Here is some information about dogs hitchhiking with humans and humans hitchhiking with dogs. A couple consisting of a dog and a human isn't necessarily hitchhiking slower than a human couple.
Drivers' reactions, though, are more definitive: either a strict "No, never!", or very passionate "YES!". People who like dogs do not hesitate - they just stop. Even when otherwise they won't be picking up a human hitchhiker traveling without animal companion.
Some religions say that dogs are dirty, some countries ban certain breeds, and in some cultures dogs aren't pets but livestock. Take into consideration these cultural differences and learn about animal issues in particular location before hitting the road and crossing borders.
Most countries have laws about what is required from you to enter with a pet. If you check these in advance, you can make the necessary arrangements and avoid quarantine in most cases. Since January 2012, the EU's laws made it easier to travel within the EU as long as you have a valid EU Pet Passport. But even then it's important to check each country's rules in advance - some of them have extra requirements like tick, flea or tapeworm treatment (e.g. UK, Ireland, Finland, Malta).
Advice for Humans
- try to make your dog accustomed with hitchhiking when he/she is still young
- make sure your dog is not afraid of cars before you hitch with him/her for the first time
- don't forget your dog's passport and papers
- make sure your dog feels comfortable and safe in every moment of your journey, for example, don't forget he/she also wants to pee after sitting a while in a car ;)
- flea and heartworm preventative is important also
- keep in mind that dogs cannot go as long as humans without water - take more water than you think you will need as you might need to pour it on them if they get too hot.
- putting your dog on a feeding schedule may be difficult on the road but is worth it and helps prevent 'accidents'
- take a towel or an old jumper for your dog to sit / lie on. On hot days this can protect them from hot pavements when you are waiting and it can also protect the car of whoever gives you a lift.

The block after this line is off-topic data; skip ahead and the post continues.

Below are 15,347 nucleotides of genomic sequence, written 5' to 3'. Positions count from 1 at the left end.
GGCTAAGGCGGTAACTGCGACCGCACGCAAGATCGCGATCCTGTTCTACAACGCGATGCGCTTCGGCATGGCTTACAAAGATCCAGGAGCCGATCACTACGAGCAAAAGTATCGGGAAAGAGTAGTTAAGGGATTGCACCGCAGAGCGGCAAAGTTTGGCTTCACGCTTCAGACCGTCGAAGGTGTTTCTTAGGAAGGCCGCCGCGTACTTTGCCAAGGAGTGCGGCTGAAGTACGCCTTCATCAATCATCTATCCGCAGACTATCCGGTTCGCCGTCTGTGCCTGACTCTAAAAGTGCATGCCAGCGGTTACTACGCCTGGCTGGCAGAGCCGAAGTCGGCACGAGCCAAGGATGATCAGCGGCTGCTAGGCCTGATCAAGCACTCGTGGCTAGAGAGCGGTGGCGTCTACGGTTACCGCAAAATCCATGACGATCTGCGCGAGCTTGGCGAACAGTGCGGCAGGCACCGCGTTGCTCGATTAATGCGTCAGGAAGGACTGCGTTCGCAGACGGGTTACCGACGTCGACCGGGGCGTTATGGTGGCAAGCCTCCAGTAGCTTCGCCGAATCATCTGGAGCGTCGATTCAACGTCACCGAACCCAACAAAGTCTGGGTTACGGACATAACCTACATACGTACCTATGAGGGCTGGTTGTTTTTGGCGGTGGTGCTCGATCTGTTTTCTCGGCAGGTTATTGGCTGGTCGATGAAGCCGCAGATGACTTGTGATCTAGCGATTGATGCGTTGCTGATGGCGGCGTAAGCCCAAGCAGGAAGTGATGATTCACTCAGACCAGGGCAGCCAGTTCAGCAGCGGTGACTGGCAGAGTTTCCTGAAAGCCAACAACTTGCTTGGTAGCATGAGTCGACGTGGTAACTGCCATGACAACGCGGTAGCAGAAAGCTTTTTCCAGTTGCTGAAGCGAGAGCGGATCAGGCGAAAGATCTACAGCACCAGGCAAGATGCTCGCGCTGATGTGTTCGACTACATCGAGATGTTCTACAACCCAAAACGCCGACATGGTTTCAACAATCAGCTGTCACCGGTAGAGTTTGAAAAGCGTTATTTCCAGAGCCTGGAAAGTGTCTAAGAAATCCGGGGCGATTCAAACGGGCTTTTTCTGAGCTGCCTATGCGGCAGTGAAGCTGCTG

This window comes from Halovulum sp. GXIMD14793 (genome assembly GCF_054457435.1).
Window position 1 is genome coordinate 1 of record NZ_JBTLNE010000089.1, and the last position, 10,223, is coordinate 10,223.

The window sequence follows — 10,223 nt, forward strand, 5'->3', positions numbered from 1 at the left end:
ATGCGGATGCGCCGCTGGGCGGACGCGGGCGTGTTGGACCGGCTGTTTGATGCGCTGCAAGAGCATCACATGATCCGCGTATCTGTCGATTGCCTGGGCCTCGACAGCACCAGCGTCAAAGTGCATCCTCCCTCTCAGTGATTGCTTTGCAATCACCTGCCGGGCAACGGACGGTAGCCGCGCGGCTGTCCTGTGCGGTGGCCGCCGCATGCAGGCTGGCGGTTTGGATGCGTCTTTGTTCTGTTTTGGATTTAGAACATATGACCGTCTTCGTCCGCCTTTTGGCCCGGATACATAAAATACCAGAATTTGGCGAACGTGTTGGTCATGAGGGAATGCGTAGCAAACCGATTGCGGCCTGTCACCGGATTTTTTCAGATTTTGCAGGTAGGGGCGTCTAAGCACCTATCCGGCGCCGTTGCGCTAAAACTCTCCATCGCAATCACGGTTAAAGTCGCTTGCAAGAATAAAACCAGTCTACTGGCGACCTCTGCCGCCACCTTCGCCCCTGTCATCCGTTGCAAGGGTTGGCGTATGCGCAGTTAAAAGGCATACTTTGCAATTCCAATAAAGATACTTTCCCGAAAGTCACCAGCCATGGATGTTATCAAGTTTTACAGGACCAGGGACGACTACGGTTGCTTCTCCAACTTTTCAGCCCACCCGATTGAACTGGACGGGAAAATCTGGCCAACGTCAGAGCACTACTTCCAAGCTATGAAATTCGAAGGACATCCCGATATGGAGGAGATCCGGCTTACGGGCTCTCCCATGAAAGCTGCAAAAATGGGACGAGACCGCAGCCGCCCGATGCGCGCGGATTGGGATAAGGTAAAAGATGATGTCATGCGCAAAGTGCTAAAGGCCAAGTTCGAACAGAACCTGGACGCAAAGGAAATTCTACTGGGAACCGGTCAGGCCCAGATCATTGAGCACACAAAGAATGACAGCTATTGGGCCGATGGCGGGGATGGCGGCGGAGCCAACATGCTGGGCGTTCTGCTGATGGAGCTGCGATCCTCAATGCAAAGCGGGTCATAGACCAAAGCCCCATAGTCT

- if hitchhiking in hot weather take some Vaseline to help protect your companions paw's from hot Tarmac (or baby socks, but your companion may not find this dignified) and sun cream if your dog has thin light hair - especially their nose.
- practice lifting your dog above your head, and make sure they are comfortable with this so that you can get them into a lorry quickly and safely.
- if your dog is normally happy to get into a car, and they make it clear that something bothers them about this particular lift, trust their judgement, make an excuse, and wait for another lift.
- make sure your dog isn't too close to the road as gravel may hit them, and their eyes are much nearer the ground than yours, so at higher risk of being hit.
- take tweezers(for ticks), a bandage and if you can get them, some butterfly stitches or staples if you are travelling long distances.
- if your dog is clearly tired and has had enough, call it a day if possible. You are a team!
- add more info? :)
Advices for Dogs
- do not drink too much before traveling
- if your fellow human is somewhat stressed, try to be nice and do not annoy him/her too much
- do not run over the road, this can be dangerous
- always look nicely at the driver
- insist on a ride in a dog's own, specific way:
- do not bark at cyclists and other traffic, it can contribute in worsening of the hitchhiking image
- as humans world is weird and sometimes incomprehensible, listen to your fellow human to be safe
- always be polite to other humans and dogs that are already in a car
- inform your fellow human you are hitchhiking with about your intentions to flirt with a dog that happens to be in the same car
- make sure not to get motion sickness!
- add more info? :)